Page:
The FTSE Women Leaders Review has published its third annual report on women’s representation on company boards, looking at progress against targets during 2023.

The Leaders Review was created in October 2021 to continue the work of its forerunner, the Hampton-Alexander Review, which had previously set a voluntary target of 33% female representation on FTSE 350 boards by the end of 2020.

Following the publication of its first report in February 2022, the Review made the following changes.

  • It increased the target for FTSE 350 boards and leadership teams from 33% to 40% by the end of 2025.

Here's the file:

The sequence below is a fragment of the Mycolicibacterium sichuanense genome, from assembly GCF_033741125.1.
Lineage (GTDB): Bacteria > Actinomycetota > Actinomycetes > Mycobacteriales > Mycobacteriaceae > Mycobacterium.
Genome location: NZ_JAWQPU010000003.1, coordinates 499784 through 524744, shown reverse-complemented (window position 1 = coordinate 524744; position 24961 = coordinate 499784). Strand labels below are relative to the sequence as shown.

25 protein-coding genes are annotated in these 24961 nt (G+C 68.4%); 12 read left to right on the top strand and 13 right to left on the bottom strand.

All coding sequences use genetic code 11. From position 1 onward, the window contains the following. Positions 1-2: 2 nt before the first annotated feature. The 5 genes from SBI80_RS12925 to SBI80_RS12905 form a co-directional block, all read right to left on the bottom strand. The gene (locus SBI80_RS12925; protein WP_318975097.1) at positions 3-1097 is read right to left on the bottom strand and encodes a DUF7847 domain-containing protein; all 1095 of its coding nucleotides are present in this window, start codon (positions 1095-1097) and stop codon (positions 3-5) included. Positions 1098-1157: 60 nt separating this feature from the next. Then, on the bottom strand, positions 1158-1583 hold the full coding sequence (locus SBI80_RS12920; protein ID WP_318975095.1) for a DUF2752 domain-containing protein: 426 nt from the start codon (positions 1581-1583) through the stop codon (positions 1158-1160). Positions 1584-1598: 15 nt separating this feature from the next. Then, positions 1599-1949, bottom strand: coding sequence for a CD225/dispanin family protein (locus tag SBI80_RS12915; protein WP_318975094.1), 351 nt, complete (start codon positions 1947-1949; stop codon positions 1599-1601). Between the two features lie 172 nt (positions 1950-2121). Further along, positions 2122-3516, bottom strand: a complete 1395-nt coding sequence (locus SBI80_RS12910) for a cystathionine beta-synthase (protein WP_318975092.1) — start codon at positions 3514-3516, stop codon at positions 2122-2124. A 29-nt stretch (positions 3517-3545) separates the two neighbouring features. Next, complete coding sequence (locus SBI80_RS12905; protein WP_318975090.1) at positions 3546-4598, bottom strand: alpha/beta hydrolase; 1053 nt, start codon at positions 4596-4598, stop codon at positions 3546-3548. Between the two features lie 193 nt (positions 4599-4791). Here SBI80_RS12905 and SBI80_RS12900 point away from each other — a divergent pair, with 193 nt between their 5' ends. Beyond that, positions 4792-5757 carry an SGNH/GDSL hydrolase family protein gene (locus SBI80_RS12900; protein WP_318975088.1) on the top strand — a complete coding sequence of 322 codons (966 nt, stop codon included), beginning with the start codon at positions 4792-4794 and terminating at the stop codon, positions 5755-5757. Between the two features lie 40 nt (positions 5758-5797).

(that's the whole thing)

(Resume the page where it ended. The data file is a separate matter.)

• It encouraged FTSE 350 companies to have at least one woman as chair or senior independent director (SID) and/or one woman as CEO or finance director by 2025.
  • It extended the targets beyond publicly traded companies to the top 50 private companies in the UK (measured by sales).

The latest report notes the following.

  • Women account for 42.1% of FTSE 350 board positions (up from 40.2% in the previous year) and 35.2% of combined executive committee and direct reports.
  • However, women account for only 15% of FTSE 350 executive director positions.
  • Among FTSE 350 companies, women account for 53 chairs (down from 55 in 2022), 162 senior independent directors (up from 130 in 2022) and 21 CEOs (down from 55 in 2022).
  • 67% of FTSE 350 companies have now achieved or exceeded the target of 40% of women on their board (an increase from 55% in the previous year).
  • 68 FTSE 350 companies (19%) have now met or exceeded the harder target of 40% of women in leadership positions, two years ahead of schedule.